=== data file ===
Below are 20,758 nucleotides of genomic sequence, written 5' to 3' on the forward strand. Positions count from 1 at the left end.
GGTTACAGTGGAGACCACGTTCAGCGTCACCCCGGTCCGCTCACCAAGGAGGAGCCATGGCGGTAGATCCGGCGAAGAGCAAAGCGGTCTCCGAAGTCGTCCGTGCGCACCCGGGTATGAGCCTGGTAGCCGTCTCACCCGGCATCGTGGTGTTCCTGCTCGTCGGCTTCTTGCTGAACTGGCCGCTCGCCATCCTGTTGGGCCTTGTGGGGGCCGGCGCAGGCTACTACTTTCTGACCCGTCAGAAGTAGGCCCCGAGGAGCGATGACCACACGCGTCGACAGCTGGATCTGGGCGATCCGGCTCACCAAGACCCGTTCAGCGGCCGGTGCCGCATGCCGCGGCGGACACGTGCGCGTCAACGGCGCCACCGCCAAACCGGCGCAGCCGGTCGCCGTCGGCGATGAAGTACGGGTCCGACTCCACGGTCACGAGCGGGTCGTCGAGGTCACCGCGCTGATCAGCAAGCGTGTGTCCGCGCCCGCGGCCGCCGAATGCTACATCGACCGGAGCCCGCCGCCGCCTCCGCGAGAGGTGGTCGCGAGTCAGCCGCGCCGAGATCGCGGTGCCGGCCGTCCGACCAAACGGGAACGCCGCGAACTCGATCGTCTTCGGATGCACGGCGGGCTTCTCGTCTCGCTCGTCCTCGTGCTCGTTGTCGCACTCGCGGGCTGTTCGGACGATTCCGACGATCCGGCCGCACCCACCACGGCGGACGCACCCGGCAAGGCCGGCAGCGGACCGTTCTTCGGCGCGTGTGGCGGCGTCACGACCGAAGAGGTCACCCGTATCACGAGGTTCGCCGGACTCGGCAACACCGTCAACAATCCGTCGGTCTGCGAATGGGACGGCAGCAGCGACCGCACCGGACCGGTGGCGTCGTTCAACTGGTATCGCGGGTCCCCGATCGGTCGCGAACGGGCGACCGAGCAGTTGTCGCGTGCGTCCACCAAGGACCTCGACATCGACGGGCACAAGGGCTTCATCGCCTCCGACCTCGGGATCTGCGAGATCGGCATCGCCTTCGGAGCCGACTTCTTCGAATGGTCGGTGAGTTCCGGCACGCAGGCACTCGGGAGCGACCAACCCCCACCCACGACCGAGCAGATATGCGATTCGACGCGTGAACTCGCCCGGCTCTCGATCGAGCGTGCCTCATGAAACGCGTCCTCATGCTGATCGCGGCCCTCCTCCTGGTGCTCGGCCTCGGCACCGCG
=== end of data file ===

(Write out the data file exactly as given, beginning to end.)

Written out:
Below are 20,758 nucleotides of genomic sequence, written 5' to 3' on the forward strand. Positions count from 1 at the left end.
GGTTACAGTGGAGACCACGTTCAGCGTCACCCCGGTCCGCTCACCAAGGAGGAGCCATGGCGGTAGATCCGGCGAAGAGCAAAGCGGTCTCCGAAGTCGTCCGTGCGCACCCGGGTATGAGCCTGGTAGCCGTCTCACCCGGCATCGTGGTGTTCCTGCTCGTCGGCTTCTTGCTGAACTGGCCGCTCGCCATCCTGTTGGGCCTTGTGGGGGCCGGCGCAGGCTACTACTTTCTGACCCGTCAGAAGTAGGCCCCGAGGAGCGATGACCACACGCGTCGACAGCTGGATCTGGGCGATCCGGCTCACCAAGACCCGTTCAGCGGCCGGTGCCGCATGCCGCGGCGGACACGTGCGCGTCAACGGCGCCACCGCCAAACCGGCGCAGCCGGTCGCCGTCGGCGATGAAGTACGGGTCCGACTCCACGGTCACGAGCGGGTCGTCGAGGTCACCGCGCTGATCAGCAAGCGTGTGTCCGCGCCCGCGGCCGCCGAATGCTACATCGACCGGAGCCCGCCGCCGCCTCCGCGAGAGGTGGTCGCGAGTCAGCCGCGCCGAGATCGCGGTGCCGGCCGTCCGACCAAACGGGAACGCCGCGAACTCGATCGTCTTCGGATGCACGGCGGGCTTCTCGTCTCGCTCGTCCTCGTGCTCGTTGTCGCACTCGCGGGCTGTTCGGACGATTCCGACGATCCGGCCGCACCCACCACGGCGGACGCACCCGGCAAGGCCGGCAGCGGACCGTTCTTCGGCGCGTGTGGCGGCGTCACGACCGAAGAGGTCACCCGTATCACGAGGTTCGCCGGACTCGGCAACACCGTCAACAATCCGTCGGTCTGCGAATGGGACGGCAGCAGCGACCGCACCGGACCGGTGGCGTCGTTCAACTGGTATCGCGGGTCCCCGATCGGTCGCGAACGGGCGACCGAGCAGTTGTCGCGTGCGTCCACCAAGGACCTCGACATCGACGGGCACAAGGGCTTCATCGCCTCCGACCTCGGGATCTGCGAGATCGGCATCGCCTTCGGAGCCGACTTCTTCGAATGGTCGGTGAGTTCCGGCACGCAGGCACTCGGGAGCGACCAACCCCCACCCACGACCGAGCAGATATGCGATTCGACGCGTGAACTCGCCCGGCTCTCGATCGAGCGTGCCTCATGAAACGCGTCCTCATGCTGATCGCGGCCCTCCTCCTGGTGCTCGGCCTCGGCACCGCG